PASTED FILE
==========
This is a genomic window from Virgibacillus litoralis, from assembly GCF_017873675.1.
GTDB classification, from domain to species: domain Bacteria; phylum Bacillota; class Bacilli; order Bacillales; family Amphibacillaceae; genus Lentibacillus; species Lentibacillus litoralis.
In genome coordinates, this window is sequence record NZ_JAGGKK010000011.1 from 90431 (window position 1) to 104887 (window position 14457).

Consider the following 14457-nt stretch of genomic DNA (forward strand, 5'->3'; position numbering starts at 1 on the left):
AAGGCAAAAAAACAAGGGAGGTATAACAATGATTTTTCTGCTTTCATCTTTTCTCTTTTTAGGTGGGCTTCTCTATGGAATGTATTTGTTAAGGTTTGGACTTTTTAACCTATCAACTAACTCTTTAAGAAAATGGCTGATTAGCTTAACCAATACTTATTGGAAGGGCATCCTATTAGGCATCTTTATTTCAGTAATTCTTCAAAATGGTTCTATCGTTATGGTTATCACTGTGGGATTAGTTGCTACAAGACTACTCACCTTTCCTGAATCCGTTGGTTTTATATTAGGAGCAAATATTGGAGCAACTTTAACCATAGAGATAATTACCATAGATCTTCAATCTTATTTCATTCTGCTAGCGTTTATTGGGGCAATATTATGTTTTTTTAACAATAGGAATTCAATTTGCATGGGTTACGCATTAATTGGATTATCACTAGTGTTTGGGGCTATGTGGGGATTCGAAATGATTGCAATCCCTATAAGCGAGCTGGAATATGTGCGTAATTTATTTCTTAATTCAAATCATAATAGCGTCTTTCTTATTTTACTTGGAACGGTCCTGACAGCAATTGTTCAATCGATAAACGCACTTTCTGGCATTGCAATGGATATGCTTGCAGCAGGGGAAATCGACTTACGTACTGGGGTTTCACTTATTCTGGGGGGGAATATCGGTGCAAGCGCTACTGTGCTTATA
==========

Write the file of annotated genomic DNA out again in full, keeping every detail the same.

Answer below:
This is a genomic window from Virgibacillus litoralis, from assembly GCF_017873675.1.
GTDB classification, from domain to species: domain Bacteria; phylum Bacillota; class Bacilli; order Bacillales; family Amphibacillaceae; genus Lentibacillus; species Lentibacillus litoralis.
In genome coordinates, this window is sequence record NZ_JAGGKK010000011.1 from 90431 (window position 1) to 104887 (window position 14457).

Consider the following 14457-nt stretch of genomic DNA (forward strand, 5'->3'; position numbering starts at 1 on the left):
AAGGCAAAAAAACAAGGGAGGTATAACAATGATTTTTCTGCTTTCATCTTTTCTCTTTTTAGGTGGGCTTCTCTATGGAATGTATTTGTTAAGGTTTGGACTTTTTAACCTATCAACTAACTCTTTAAGAAAATGGCTGATTAGCTTAACCAATACTTATTGGAAGGGCATCCTATTAGGCATCTTTATTTCAGTAATTCTTCAAAATGGTTCTATCGTTATGGTTATCACTGTGGGATTAGTTGCTACAAGACTACTCACCTTTCCTGAATCCGTTGGTTTTATATTAGGAGCAAATATTGGAGCAACTTTAACCATAGAGATAATTACCATAGATCTTCAATCTTATTTCATTCTGCTAGCGTTTATTGGGGCAATATTATGTTTTTTTAACAATAGGAATTCAATTTGCATGGGTTACGCATTAATTGGATTATCACTAGTGTTTGGGGCTATGTGGGGATTCGAAATGATTGCAATCCCTATAAGCGAGCTGGAATATGTGCGTAATTTATTTCTTAATTCAAATCATAATAGCGTCTTTCTTATTTTACTTGGAACGGTCCTGACAGCAATTGTTCAATCGATAAACGCACTTTCTGGCATTGCAATGGATATGCTTGCAGCAGGGGAAATCGACTTACGTACTGGGGTTTCACTTATTCTGGGGGGGAATATCGGTGCAAGCGCTACTGTGCTTATA